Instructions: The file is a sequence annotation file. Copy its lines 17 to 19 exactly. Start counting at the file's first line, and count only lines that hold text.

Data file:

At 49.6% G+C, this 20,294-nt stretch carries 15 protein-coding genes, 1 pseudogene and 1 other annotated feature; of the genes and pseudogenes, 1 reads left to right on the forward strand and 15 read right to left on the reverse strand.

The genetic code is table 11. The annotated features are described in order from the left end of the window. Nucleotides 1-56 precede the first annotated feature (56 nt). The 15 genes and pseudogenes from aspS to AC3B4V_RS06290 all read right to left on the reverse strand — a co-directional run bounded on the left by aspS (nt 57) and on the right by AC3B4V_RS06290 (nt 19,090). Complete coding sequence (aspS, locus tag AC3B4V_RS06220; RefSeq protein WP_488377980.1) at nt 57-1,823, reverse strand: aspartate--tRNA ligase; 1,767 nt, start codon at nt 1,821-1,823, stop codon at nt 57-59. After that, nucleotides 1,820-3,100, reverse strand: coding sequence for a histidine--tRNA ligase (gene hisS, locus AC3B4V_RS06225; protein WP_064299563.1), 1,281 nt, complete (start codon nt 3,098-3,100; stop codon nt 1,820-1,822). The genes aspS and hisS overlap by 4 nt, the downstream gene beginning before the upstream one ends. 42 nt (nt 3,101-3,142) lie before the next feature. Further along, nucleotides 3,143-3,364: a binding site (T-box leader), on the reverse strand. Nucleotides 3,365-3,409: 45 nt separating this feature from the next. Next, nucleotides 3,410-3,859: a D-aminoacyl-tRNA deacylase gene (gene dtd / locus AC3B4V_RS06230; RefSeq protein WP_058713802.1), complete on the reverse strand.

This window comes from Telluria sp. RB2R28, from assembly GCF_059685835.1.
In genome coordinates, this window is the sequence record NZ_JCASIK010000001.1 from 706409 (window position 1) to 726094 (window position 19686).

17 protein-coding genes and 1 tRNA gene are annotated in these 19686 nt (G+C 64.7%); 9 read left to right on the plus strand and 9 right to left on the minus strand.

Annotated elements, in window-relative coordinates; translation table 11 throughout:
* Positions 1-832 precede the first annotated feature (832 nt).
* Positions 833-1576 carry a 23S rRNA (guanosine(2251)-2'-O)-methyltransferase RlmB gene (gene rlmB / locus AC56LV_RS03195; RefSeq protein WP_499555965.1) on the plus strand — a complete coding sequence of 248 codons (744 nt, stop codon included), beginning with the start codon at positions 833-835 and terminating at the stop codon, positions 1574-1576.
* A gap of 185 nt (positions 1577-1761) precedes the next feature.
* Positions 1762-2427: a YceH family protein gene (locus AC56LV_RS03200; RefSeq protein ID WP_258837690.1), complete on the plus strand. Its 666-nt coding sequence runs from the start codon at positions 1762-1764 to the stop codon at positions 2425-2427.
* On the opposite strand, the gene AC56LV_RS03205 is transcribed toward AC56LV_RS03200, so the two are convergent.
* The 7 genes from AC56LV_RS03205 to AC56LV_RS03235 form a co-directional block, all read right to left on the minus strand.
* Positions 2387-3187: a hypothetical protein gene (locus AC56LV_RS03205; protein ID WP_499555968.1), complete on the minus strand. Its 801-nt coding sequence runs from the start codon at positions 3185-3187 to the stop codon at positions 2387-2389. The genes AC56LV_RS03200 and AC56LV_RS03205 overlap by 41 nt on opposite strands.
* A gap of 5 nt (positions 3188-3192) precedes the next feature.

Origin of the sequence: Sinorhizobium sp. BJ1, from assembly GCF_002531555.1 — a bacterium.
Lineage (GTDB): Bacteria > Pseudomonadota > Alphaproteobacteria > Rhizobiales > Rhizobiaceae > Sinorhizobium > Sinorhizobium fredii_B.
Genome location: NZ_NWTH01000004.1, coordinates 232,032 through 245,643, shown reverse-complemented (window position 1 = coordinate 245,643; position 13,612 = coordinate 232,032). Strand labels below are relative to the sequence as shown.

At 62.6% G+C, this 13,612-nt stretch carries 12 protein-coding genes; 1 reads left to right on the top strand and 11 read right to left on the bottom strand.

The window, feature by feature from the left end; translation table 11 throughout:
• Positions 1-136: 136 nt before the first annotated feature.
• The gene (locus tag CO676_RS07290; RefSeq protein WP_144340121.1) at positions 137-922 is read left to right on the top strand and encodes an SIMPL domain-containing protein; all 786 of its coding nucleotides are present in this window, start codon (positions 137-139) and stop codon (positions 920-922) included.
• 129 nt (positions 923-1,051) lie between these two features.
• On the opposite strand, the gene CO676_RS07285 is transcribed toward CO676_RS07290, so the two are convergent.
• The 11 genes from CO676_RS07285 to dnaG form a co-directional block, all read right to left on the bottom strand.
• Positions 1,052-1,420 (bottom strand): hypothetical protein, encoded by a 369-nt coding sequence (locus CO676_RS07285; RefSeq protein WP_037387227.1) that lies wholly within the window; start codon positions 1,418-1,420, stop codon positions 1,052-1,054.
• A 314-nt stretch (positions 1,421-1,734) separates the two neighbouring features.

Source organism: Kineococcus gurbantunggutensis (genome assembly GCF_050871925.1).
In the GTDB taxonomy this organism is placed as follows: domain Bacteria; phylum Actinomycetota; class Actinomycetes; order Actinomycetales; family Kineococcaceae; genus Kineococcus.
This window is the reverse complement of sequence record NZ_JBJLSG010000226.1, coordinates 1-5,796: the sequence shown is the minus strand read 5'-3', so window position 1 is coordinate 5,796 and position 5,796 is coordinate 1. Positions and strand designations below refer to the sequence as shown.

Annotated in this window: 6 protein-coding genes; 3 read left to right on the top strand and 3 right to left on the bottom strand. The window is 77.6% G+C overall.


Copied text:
Genome location: NZ_NWTH01000004.1, coordinates 232,032 through 245,643, shown reverse-complemented (window position 1 = coordinate 245,643; position 13,612 = coordinate 232,032). Strand labels below are relative to the sequence as shown.

At 62.6% G+C, this 13,612-nt stretch carries 12 protein-coding genes; 1 reads left to right on the top strand and 11 read right to left on the bottom strand.

The window, feature by feature from the left end; translation table 11 throughout: